6. Mandu Soup

Meat-filled dumplings in soup. Very simply and very delicious .

5. Instant Kapi


Kapi is how “coffee” is pronounced in Korea.While Starbucks and Dunkin Donuts blot every corner, instant coffee seems to be popular, especially in office settings.  Everything-coffee,sugar,and cream-comes in one cute little package.


Noodles and vegetables in a brown sauce. It  tastes amazing.

3. Tteokbokki

dukbokki and soup

dukbokki and soup

One my favorite Korean meals so far. Spicy, circular rice noodles in a spicy red pepper sauce.

2. Bulgogi

Flavorful beef cooked on a table-top grill. When it’s done, you wrap it in a lettuce leaf and make a scrumptious type of Korean taco.




A mixture of ground beef,vegetables, and rice topped with a spicy red sauce. If you want to try the best of the best, head to Jeonju, the home of Bibimbap.

Have a favorite Korean dish or top-ten list of your own? Comment below!

The Best of China: Learning Mongolian on The Great Wall

My days in Korea are filled with school, Skype sessions home, and more school. So, I was very much looking forward to a week of new sites and experiences. Luckily, if there is any word to describe my time in China, it would be new. Completely novel,unique, unfamiliar and – at times – baffling.

In eight days I saw four different cities, took a flight, and spent a night on a  train in the countryside. It would be impossible to share every moment so I’ll settle for recounting my most memorable parts of the trip in a new series called The Best of China. There will be a new post about my trip every week in August.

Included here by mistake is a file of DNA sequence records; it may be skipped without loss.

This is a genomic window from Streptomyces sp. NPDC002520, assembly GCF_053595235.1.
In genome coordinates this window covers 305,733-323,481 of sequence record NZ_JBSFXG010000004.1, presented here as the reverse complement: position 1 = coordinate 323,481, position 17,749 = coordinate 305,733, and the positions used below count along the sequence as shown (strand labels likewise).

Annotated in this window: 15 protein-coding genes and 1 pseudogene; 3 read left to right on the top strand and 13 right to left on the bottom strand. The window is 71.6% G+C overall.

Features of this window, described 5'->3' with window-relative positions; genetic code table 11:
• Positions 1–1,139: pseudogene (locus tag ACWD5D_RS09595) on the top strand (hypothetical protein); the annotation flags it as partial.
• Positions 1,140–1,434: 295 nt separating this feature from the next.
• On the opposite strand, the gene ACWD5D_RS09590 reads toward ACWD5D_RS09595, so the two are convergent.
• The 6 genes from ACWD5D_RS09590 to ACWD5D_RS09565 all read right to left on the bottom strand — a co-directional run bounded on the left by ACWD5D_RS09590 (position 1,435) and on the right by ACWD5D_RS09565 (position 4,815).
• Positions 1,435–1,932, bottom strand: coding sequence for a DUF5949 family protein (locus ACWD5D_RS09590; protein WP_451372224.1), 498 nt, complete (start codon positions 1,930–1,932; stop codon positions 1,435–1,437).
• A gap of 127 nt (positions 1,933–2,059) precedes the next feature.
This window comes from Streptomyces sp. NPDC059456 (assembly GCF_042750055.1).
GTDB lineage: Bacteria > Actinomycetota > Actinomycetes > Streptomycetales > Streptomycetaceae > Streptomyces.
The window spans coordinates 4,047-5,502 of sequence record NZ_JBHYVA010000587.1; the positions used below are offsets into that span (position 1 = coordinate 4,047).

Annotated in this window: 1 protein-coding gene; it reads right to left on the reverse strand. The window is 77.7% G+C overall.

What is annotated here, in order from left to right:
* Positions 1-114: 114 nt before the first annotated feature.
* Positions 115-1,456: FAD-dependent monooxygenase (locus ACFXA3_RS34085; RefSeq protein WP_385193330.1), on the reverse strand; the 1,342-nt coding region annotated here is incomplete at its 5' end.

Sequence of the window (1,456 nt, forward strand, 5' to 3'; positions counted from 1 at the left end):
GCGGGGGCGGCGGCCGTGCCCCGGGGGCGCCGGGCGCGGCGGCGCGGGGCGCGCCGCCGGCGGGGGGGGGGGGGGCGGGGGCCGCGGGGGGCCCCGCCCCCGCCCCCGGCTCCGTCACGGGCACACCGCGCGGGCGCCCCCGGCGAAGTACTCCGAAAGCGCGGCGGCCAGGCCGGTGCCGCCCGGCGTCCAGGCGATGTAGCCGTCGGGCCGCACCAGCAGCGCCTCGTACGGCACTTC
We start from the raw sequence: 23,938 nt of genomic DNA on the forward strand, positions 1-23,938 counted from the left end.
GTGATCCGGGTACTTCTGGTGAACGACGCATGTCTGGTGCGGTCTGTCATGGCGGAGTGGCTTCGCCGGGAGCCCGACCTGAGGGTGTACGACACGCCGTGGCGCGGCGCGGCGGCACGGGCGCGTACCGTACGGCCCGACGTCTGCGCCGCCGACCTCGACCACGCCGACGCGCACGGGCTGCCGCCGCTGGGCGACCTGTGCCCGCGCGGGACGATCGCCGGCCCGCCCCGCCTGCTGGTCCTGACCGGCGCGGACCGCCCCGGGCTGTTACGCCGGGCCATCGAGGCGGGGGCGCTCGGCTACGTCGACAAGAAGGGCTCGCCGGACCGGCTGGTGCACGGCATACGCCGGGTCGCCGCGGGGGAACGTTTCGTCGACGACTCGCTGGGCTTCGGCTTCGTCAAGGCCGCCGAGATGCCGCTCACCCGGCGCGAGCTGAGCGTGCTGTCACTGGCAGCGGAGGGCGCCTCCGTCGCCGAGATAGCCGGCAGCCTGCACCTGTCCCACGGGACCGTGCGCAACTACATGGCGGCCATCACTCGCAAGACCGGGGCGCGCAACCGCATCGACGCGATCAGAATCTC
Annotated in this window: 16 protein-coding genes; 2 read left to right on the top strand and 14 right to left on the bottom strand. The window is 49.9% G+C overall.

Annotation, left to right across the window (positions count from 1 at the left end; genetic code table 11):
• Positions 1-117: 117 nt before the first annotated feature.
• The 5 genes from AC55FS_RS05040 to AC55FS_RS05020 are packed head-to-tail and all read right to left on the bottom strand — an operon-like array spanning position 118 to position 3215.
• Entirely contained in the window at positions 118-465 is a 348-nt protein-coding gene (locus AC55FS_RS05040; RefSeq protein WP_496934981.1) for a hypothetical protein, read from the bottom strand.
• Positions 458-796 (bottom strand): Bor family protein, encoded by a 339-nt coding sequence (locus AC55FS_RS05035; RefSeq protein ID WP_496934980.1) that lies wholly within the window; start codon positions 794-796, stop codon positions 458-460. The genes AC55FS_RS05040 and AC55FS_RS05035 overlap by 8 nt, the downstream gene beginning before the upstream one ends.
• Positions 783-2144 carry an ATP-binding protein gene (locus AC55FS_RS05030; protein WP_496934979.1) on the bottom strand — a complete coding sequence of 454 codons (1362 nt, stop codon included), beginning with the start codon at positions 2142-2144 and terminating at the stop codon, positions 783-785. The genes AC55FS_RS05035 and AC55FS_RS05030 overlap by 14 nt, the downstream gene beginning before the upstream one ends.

The Great Wall

On my second morning in China, I set out for the The Great Wall. After a two-hour ride from the center of Beijing, the bus pulled into a parking lot. It was pretty unremarkable at first; just concrete,a few dozen venders setting up their stalls, and a Subway restaurant.

Then I looked up. Through the fog, I could just make out the famous fortress.

Can you see it?

Can you see it?

That’s when it hit me. I was actually going to climb the Great Wall.

Despite others telling me I would miss out on the “authentic” experience , I bypassed the hour-long hike and took a scenic cable-car ride to the top of the wall. As I reached the platform,  two Chinese men leisurely standing around  began gesturing wildly. “Sit! Sit!”, they yelled. I looked around clueless and then saw the cable car quickly making its way towards me. I sat-or rather, fell-into the seat just in time. The safety harnessed snapped into place and in seconds, I was flying over lush, dense forestry and getting closer and closer to the wall. Now I could just make out the watchtowers and the sparse Chinese flags placed randomly around them.